Competition heats up

Updated: 2013-07-02 06:18

By Sudeshna Sarkar (China Daily)

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While Chinese telecom equipment vendors have a stronghold in the Association of Southeast Asian Nations, Chinese operators are still struggling to gain a foothold.

"Operators such as China Mobile, China Unicom and China Telecom are keen to enter new markets worldwide, but many markets are now quite mature and it is difficult for a new entrant to make much of an impression," said Andrew Kitson, Business Monitor International's senior information and communication technology analyst.

"Laos, Cambodia and Vietnam all offer good potential, but too many mobile operators have already been licensed, leading to over-investment in infrastructure and a multiplicity of brands."

It has sparked a bitter price war among operators, slashing profits and forcing some to quit. In Vietnam, for instance, three large foreign investors left since 2005. Sweden's Comvik, the first foreign investor to enter Vietnam's telecom sector as an operator, was the first to pull out, followed gradually by South Korean SK Telecom and VimpelCom, the Amsterdam-based operator in which Russia's Alfa Group holds majority stake.

"We are already seeing casualties in all three markets as operators go out of business," Kitson said. "Besides, state control over the telecom sector is not likely to relax soon. While we expect Chinese companies to court opportunities in Myanmar, we do not see much to interest them in Laos, Cambodia and Vietnam at this time."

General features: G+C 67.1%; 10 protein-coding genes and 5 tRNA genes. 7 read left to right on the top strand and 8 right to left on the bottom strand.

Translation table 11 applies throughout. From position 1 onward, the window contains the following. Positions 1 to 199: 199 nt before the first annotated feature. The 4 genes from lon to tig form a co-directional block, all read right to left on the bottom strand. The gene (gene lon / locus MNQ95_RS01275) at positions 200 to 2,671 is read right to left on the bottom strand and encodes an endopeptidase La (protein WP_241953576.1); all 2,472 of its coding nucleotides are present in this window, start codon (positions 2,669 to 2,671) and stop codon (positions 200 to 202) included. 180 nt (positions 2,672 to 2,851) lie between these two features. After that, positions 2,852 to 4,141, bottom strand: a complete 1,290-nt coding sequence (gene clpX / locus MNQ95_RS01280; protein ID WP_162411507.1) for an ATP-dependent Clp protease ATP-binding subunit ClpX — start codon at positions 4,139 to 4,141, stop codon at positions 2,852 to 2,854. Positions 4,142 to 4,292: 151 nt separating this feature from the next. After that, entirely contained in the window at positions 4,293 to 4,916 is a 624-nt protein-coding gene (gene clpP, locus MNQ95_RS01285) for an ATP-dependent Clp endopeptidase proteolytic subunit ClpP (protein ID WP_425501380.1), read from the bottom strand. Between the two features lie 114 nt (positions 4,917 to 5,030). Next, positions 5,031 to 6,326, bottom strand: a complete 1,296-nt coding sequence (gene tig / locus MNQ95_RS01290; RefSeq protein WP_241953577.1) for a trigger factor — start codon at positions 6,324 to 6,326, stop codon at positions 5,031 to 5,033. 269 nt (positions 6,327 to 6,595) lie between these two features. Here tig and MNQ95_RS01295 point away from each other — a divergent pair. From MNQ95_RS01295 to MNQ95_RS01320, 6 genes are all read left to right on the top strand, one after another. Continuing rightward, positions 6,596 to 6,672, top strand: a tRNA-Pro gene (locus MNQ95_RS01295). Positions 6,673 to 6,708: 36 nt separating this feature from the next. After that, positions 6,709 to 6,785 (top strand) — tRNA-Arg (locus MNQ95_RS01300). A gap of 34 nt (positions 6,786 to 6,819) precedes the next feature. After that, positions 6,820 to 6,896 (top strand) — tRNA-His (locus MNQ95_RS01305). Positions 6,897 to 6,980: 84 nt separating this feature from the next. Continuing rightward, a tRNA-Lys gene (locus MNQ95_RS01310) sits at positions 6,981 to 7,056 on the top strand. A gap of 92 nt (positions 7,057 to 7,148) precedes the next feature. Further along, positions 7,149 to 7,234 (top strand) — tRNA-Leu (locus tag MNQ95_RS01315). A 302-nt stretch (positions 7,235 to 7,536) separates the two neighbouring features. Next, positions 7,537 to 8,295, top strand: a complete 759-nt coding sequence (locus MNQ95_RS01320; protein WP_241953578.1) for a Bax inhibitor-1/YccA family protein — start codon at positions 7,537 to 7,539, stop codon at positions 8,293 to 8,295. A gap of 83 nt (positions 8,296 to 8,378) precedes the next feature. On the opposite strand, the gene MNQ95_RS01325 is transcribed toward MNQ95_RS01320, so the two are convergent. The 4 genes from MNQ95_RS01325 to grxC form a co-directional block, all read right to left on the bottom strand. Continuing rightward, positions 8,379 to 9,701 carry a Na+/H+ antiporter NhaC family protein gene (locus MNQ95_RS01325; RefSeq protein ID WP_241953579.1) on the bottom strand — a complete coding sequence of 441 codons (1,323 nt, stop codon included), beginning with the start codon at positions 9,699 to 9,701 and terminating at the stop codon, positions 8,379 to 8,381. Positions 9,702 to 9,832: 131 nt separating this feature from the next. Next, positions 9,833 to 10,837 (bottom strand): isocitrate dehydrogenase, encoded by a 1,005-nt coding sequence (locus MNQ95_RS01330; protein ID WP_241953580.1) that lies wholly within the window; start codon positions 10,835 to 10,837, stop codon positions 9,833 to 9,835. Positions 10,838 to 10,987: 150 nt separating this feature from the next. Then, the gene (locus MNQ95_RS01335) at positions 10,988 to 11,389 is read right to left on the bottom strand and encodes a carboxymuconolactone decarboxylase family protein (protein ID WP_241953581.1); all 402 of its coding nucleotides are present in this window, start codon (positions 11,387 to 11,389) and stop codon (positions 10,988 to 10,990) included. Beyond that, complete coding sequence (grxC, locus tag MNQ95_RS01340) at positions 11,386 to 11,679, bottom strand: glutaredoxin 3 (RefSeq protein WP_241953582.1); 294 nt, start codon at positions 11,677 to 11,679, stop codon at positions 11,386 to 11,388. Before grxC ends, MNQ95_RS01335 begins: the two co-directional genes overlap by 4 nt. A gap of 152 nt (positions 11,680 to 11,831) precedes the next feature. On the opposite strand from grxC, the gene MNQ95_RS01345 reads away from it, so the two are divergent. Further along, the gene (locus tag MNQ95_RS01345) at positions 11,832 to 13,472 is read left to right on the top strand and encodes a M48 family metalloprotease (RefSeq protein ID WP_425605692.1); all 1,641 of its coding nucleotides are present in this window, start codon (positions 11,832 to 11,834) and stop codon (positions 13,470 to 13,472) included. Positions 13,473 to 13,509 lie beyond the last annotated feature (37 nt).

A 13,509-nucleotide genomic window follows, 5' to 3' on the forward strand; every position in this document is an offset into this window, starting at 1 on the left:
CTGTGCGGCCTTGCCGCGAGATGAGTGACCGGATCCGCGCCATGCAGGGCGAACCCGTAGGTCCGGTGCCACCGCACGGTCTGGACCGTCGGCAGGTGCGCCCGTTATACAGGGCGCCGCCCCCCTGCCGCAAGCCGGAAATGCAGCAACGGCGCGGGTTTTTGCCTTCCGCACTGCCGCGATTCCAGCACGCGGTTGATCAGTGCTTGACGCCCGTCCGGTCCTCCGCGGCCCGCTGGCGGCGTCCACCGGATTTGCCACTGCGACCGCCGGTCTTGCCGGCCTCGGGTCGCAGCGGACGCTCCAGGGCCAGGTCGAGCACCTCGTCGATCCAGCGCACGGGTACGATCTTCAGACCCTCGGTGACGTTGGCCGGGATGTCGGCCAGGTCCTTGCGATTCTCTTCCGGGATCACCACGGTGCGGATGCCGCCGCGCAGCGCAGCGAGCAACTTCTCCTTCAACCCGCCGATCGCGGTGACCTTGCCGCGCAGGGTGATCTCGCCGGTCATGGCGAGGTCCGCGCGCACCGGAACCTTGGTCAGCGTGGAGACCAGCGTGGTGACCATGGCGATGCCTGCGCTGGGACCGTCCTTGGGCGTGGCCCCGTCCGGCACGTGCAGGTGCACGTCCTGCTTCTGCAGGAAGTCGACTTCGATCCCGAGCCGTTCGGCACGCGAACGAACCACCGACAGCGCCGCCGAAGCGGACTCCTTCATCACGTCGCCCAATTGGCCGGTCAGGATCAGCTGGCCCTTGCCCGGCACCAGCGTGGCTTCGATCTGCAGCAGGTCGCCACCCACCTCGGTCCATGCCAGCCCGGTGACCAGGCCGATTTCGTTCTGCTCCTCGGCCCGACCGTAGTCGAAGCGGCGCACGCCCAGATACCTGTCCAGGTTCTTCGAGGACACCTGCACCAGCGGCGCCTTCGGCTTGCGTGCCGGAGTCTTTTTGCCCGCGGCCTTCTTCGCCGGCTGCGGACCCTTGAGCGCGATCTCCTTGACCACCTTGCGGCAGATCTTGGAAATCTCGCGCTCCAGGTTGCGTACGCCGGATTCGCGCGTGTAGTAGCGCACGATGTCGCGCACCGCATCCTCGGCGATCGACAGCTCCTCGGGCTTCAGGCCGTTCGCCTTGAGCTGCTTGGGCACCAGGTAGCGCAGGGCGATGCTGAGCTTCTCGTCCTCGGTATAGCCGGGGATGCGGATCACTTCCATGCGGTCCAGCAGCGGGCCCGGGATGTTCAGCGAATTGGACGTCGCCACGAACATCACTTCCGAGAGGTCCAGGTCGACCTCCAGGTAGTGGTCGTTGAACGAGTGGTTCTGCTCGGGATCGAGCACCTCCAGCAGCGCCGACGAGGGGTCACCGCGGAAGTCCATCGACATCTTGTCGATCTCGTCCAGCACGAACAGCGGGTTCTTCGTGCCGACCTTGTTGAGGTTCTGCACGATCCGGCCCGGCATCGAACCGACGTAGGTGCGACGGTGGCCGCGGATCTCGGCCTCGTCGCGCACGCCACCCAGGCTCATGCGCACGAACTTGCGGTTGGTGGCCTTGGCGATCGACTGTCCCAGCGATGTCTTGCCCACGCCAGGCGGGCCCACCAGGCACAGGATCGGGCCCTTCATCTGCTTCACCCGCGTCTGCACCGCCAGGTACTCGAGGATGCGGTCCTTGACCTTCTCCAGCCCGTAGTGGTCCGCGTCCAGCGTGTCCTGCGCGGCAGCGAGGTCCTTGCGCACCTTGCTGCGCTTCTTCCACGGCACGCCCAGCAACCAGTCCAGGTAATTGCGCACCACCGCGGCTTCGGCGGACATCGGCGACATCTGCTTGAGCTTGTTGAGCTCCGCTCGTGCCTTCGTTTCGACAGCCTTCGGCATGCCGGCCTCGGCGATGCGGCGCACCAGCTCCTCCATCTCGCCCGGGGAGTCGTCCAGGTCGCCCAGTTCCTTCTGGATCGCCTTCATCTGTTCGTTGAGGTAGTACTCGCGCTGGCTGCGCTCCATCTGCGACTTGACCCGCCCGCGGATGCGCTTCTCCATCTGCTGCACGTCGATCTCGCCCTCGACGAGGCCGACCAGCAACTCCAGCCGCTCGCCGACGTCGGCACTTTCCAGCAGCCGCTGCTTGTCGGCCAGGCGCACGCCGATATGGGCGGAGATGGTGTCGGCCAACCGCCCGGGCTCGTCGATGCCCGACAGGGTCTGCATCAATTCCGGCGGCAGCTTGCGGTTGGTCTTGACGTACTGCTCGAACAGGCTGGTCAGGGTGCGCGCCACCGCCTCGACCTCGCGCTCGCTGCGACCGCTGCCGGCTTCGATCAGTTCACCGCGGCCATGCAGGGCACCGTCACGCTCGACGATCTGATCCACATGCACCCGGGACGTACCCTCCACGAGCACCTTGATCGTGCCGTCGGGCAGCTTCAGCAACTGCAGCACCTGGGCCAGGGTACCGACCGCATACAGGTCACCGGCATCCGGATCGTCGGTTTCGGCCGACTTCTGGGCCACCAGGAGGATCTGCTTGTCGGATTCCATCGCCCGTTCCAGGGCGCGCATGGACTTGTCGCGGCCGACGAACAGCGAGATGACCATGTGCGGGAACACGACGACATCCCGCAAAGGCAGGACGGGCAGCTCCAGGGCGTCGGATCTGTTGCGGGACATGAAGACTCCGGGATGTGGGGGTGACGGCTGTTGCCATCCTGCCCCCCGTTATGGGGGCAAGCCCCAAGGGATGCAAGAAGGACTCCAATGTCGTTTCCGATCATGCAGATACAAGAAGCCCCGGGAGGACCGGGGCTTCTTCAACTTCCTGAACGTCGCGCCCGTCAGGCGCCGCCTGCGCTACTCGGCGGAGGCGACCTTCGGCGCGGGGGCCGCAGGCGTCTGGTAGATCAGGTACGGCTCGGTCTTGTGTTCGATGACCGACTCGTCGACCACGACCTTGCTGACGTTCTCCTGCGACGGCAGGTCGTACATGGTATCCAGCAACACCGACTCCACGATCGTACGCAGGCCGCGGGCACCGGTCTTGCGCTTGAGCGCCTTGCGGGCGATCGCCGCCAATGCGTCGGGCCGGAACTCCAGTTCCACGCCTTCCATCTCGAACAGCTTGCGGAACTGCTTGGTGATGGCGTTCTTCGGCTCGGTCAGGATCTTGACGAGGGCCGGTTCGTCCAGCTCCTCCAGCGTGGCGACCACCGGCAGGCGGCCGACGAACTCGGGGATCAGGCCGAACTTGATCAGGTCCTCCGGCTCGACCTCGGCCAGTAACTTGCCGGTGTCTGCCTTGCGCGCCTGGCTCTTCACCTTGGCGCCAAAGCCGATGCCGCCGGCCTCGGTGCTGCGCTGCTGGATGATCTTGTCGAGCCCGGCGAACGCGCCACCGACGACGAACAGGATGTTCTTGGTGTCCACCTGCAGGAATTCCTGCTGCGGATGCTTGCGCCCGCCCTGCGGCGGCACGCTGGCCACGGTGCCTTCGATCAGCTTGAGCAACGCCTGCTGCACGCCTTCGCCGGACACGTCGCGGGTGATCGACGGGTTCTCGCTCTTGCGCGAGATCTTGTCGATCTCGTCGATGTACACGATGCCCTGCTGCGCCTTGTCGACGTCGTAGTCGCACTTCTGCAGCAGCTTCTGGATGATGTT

Instead of new players, these markets, Kitson said, would profit more from better regulation and an open competition policy.

In developed markets like Indonesia, Malaysia, Thailand and the Philippines, competition is already deeply entrenched. While there is an appetite for Chinese equipment and Chinese IT services/solutions providers, there is little scope for Chinese operators as the market is already well served by local and regional players.

"China Comservice is active in the Asian region - as are the Chinese mobile operators - but they have gained little traction so far," Kitson adds. "As they do not report on progress made outside China, it remains difficult to gauge how well they are doing."

In 2012, China Comservice reported that just 5.5 percent of its revenues came from outside China, down from over 6 percent in 2011.

"Greater transparency and granularity of data in reporting achievements would be desirable, but we do not envisage this happening anytime soon," Kitson added.